The present study considered individuals who underwent screening colonoscopy within The Austrian National colorectal cancer screening programme and included colonoscopy data from physicians voluntarily participating in the quality assurance programme between January 2008 and December 2019. Patients were followed from the date of screening colonoscopy (baseline) to the first of the following events: (1) the subsequent surveillance colonoscopy, (2) a diagnosis of colorectal cancer or (3) the end of the follow-up period. Main outcome was PSCRC for each risk group (negative colonoscopy, hyperplastic polyps, low-risk and high-risk group of patients) after colonoscopy by endoscopists with an ADR <20% compared with endoscopists with an ADR ≥20%.
Definition and data assessment of PSCRC
A PSCRC was defined as colorectal cancer diagnosed at least 6 months after screening colonoscopy and before the date of an actual surveillance colonoscopy. The definition of PSCRC or interval cancer is not consistent in the literature.7 8 16 We chose this definition because it reflects prevalence of PSCRC in clinical routine, which is not only influenced by physician but also by patient related factors. Studies with an upper limit of 36 months16 would miss, that is, PSCRC 50 months after resection of low-risk polyps or after negative colonoscopy.
To obtain data on the diagnosis of PSCRC, we linked the screening colonoscopy report forms with hospitalisation data provided by The Main Association of the Austrian Social Security Institutions that comprises date of admission and discharge as well as diagnosis codes, coded by the International Classification of Diseases (ICD-10 and ICD-9, respectively) on an individual basis. For linkage of both registries the colonoscopy database and the hospital registry, individuals were identified by a unique pseudonym consisting of one to four numbers by The Main Association of the Austrian Social Security Institutions, the umbrella organisation of all insurance institutions in Austria. We merged the datasets by a numerical patient identifier provided by the The Main Association of the Austrian Social Security Institutions in both datasets. Since insurance coverage is close to 100% in Austria, the merged dataset is highly unlikely to miss data because the respective insurance company registers every hospital admission through the bill of expenses. We considered the ICD codes associated with malignant neoplasm of the colon and rectum (figure 1). The outcomes (PSCRC detected at hospital admissions) were queried in December 2019.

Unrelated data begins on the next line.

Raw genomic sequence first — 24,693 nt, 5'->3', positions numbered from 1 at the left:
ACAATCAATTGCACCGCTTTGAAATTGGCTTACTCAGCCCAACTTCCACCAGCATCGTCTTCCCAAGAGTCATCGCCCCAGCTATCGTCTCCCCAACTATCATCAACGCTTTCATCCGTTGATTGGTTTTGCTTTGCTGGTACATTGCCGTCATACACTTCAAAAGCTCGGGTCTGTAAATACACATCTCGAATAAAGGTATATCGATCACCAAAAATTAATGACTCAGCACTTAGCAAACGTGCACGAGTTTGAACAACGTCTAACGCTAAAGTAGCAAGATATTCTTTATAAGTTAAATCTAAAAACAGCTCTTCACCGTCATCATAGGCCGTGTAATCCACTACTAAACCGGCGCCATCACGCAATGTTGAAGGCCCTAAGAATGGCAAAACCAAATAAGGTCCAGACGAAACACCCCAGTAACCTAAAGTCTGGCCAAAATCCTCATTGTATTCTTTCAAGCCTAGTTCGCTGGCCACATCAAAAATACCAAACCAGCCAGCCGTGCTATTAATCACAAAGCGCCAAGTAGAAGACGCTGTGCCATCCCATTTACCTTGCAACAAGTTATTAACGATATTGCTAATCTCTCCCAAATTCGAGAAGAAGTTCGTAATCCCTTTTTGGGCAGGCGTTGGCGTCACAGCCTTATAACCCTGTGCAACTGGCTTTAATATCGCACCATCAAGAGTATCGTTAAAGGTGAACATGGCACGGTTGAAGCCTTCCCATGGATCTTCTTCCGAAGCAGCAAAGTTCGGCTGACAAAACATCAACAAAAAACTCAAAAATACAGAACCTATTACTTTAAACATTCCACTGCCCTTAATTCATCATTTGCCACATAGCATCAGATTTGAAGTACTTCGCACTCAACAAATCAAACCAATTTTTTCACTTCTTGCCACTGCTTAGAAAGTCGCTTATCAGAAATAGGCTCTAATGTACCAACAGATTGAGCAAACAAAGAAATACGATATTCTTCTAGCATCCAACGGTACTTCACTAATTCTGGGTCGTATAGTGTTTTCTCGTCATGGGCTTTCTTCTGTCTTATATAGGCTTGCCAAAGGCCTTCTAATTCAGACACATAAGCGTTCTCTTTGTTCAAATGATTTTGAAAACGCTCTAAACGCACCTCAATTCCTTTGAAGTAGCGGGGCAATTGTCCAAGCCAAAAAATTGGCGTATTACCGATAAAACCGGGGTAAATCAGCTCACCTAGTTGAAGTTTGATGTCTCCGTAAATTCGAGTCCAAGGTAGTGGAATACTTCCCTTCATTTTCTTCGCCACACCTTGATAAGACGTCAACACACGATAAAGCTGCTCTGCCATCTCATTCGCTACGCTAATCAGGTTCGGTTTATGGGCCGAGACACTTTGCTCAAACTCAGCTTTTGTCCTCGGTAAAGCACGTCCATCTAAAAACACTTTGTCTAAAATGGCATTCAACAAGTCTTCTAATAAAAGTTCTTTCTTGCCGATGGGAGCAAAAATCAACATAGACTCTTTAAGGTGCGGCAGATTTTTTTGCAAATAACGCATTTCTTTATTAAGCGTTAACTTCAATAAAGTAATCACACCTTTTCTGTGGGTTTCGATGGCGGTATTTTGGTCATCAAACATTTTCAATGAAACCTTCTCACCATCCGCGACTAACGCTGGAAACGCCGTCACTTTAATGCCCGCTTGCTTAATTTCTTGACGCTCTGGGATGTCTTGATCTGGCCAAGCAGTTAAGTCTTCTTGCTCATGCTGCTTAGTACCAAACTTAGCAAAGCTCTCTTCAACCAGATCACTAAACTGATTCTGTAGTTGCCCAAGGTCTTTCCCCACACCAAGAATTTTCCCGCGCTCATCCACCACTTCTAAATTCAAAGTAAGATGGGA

Dynamic calculation of ADR, AADR and hrADR
In order to disentangle the ADR of an endoscopist from the result of a colonoscopy for a patient treated by this endoscopist, ADR of an endoscopist was dynamically defined. In particular, ADR was recomputed each time an endoscopist performed a colonoscopy as the proportion of colonoscopies with at least one adenoma detected out of all previous screening colonoscopies performed by this physician (online supplemental figure S1). The first 29 examinations of each endoscopist, or examinations from endoscopists performing less than 30 examinations were excluded in any further analysis. Similarly, advanced ADR (AADR) and high-risk ADR (hrADR) were dynamically calculated. An advanced adenoma was defined as adenoma ≥10 mm, or with high-grade dysplasia, or villous or tubulovillous histology, or a serrated lesion ≥10 mm or with dysplasia. hrADR was defined as the proportion of screening colonoscopies with adenomas harbouring characteristics of an advanced adenoma or colonoscopies with ≥3 lesions, corresponding to the definition of the high-risk group in current surveillance guidelines.4 Details on histological features were assessed for the most advanced lesion detected.